In a gathering that was part rally, part history lesson and part faith revival, State Rep. Rick Saccone, R-Allegheny/Washington — joined by a litany of religious and issue supporters — on Wednesday called on the State General Assembly to adopt House Bill 1728, which would require the motto “In God We Trust” to appear in every public school throughout the state.
Saccone’s bill was laid on the table in October.
Healing Tree International Co-Executive Director Abby Abildness emceed the event and was the first to speak in support of HB 1728, connecting the history of the motto that that of Pennsylvania’s role in the Civil War.
“’In God We Trust’ became our battle cry in Antietam during the Civil War; it was a unifying battle cry,” Abildness said. “When James Pollock was appointed to the U.S. Mint, Pollock was responsible for stamping that motto on our coins and currency. This is our heritage from Pennsylvania, and our children and grandchildren need to see and remember their heritage that united a nation.
“This bill is a vital key to Pennsylvania becoming the holy seed that William Penn planted,” Abildness continued, adding that the education committee had already passed HB 1728. “As our nation faces challenging times, it was only appropriate for members of Congress to reaffirm the motto. Their action allows our nation to continue honoring god as the source for human dignity and worth.”
James Pollock, born on Sept. 11, 1810 in Milton, Northumberland County, was a member of the Whig and Republican Party, and also served as Pennsylvania Governor from 1855-1858. According to the Pennsylvania Historical and Museum Commission, It was at the suggestion of Pollock that the motto “In God We Trust” is stamped on coins of the United States.
Voices to Preserve American Spokesman the Rev. Matthew Cummings, representing regional Black church leaders, praised HB 1728 for what the bill proposes to accomplish and for the message it conveys to the outside world.
“The eyes of the nation are upon you today. ‘In God We Trust’ is the necessity right now for a healing of the races, it’s a necessity to begin the healing of all faiths, and it’s a necessity right now for all political persuasions to come together,” Cummings said. “As Pennsylvania goes, thus goes the nation.
“God wants to heal this nation. This motto [legislation] begins the process.”
When it was Saccone’s time to speak, the veteran representative took the podium by storm, unleashing the righteous fury usually reserved for Sunday pulpit dwellers. Saccone, who lashed out at the “faith-hating media” for failing to understand the purpose of HB 1728, said all he wanted to do was “display the motto,” while singling out opponents for their alleged hypocrisy.
There are those against it, like the faith-hating media…that come up with the disingenuous argument that having the motto in the schools is somehow proselytizing. Is it proselytizing [for the motto] to appear on coins and currency for the last 150 years?” Saccone said. “We are celebrating 150 years of the motto. Others are grasping at straws saying doing this is unimportant … it’s very important we present many positive role models and influences to young people. We have witches on brooms, Harry Potter and zombies in our schools, and that doesn’t cause trauma to our kids, but [opponents argue] putting the national motto in schools will traumatize kids.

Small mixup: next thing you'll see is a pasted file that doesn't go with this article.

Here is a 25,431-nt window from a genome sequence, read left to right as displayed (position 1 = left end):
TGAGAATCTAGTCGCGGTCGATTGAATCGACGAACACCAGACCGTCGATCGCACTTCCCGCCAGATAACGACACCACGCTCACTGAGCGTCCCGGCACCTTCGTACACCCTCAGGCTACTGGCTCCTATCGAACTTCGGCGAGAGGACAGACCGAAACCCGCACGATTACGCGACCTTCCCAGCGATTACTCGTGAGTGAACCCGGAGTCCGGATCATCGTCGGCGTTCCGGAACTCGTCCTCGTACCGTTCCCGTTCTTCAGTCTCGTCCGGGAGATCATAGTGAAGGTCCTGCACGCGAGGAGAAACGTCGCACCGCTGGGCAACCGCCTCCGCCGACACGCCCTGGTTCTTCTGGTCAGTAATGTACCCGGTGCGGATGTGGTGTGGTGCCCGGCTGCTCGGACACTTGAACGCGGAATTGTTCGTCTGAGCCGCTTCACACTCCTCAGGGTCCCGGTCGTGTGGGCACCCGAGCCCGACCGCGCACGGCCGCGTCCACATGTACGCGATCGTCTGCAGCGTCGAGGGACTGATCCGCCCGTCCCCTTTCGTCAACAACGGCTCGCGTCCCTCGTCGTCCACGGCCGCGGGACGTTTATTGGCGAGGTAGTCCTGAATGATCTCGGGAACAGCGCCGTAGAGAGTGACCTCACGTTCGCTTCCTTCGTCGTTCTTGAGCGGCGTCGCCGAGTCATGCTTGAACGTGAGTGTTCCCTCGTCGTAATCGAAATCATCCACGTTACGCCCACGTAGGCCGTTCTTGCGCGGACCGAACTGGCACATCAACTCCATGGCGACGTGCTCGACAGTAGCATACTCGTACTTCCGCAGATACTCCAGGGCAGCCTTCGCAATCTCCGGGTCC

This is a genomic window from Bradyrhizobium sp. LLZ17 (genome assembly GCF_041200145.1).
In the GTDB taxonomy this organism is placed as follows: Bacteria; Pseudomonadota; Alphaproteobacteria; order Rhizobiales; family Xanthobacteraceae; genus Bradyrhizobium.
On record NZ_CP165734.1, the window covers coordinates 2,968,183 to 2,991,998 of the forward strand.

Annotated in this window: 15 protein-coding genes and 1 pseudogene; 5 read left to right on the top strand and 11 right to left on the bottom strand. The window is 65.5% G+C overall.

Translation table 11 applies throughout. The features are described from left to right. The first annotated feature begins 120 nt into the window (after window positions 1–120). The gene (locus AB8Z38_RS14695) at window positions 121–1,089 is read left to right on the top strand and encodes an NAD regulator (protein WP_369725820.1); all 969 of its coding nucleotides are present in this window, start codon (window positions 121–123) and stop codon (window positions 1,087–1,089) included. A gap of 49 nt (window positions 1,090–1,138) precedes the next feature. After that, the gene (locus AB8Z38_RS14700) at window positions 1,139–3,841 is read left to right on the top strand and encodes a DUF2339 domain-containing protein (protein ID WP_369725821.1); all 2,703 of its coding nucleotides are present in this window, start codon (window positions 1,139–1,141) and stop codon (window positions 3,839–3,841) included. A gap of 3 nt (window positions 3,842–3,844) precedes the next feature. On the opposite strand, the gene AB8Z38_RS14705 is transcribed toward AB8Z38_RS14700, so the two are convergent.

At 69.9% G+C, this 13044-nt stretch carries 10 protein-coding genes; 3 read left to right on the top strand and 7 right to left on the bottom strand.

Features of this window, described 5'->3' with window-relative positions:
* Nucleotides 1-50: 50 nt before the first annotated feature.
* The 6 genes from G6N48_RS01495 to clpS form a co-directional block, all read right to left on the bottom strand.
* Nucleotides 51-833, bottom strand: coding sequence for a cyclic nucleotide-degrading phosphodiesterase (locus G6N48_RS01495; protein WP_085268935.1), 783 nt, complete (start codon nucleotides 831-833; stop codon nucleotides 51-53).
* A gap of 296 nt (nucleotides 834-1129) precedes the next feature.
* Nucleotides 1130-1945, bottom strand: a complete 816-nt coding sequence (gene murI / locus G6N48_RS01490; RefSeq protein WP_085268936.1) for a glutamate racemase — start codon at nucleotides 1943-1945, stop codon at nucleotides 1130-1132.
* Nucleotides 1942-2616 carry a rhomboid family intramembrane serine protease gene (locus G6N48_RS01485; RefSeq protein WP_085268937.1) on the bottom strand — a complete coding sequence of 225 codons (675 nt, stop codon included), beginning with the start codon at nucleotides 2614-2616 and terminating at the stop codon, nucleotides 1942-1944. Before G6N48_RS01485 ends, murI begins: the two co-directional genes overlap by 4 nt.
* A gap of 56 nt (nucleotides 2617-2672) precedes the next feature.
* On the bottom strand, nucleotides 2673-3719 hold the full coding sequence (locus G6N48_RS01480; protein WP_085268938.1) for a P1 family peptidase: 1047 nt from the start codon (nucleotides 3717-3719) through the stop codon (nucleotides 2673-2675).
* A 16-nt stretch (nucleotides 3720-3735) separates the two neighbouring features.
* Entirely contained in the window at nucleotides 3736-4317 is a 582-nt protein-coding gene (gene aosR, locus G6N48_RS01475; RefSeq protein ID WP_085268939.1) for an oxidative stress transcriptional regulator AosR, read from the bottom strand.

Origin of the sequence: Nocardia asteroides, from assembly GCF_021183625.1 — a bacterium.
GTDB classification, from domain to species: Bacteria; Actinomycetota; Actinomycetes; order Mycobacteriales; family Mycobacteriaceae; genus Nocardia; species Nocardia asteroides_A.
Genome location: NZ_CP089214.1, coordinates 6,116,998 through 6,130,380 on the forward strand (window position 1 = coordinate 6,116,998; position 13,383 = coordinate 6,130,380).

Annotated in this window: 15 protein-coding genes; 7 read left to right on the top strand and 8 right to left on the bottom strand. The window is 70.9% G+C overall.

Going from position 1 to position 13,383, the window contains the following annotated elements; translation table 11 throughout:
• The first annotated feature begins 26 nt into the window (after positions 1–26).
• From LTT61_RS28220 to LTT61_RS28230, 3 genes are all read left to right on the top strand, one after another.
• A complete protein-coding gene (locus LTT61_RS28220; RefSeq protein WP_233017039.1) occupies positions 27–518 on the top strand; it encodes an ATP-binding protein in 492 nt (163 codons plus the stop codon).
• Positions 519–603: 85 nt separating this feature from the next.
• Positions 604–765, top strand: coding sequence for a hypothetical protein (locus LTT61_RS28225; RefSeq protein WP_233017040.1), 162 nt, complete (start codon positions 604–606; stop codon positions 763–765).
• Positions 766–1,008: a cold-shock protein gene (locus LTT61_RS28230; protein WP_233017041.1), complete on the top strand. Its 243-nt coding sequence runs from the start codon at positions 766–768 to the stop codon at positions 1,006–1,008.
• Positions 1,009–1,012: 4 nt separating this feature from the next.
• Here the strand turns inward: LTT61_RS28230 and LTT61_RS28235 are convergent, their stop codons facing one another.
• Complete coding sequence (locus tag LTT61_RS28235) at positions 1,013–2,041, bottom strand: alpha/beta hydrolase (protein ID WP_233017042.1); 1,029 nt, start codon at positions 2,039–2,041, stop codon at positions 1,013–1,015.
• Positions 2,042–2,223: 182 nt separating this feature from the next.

“The public really wants this,” Saccone continued, noting the motto has constitutional protection and that it even appears chiseled in columns in the capitol. “The motto teaches respect for a higher power than one’s self. Our motto is a message to our children, America, and this motto encapsulates this country’s prosperity and greatness.”
Saccone, in a memo to colleagues, wrote more about HB 1728’s historical context.
“The motto “In God We Trust” is part of the history and heritage of the United States. On April 22, 2014, we will celebrate the 150th anniversary of our national motto “In God We Trust” on our coins.
While this phrase was first introduced to the nation by Francis Scott Key in 1814 in the words of our national anthem, it was a Pennsylvanian, James Pollock, the 13th Governor of the Commonwealth of Pennsylvania, who was responsible for suggesting the installation of these words on our coins during his term as Director of the United States Mint. In April of 1864, Congress first approved the use of the motto on United States two-cent pieces, and since then, the motto has been inscribed on most denominations of coins in an uninterrupted period of time extending from the present back to 1916,” read, in part, Saccone’s memo. “In 1956, the United States Congress adopted the motto “In God We Trust” as the national motto. Since 1957, the United States Bureau of Engraving and Printing has gradually incorporated the motto in the design on the reverse of all paper currency.
“With this rich history in mind, my legislation will require every school district to display the motto in each school building,” Saccone continued in his memo. “The display of our nation’s motto may take the form of mounted plaques or artwork from a student contest that will be prominently displayed in each school building.”
Contact staff writer Damon C. Williams at (215) 893-5745 or email@example.com.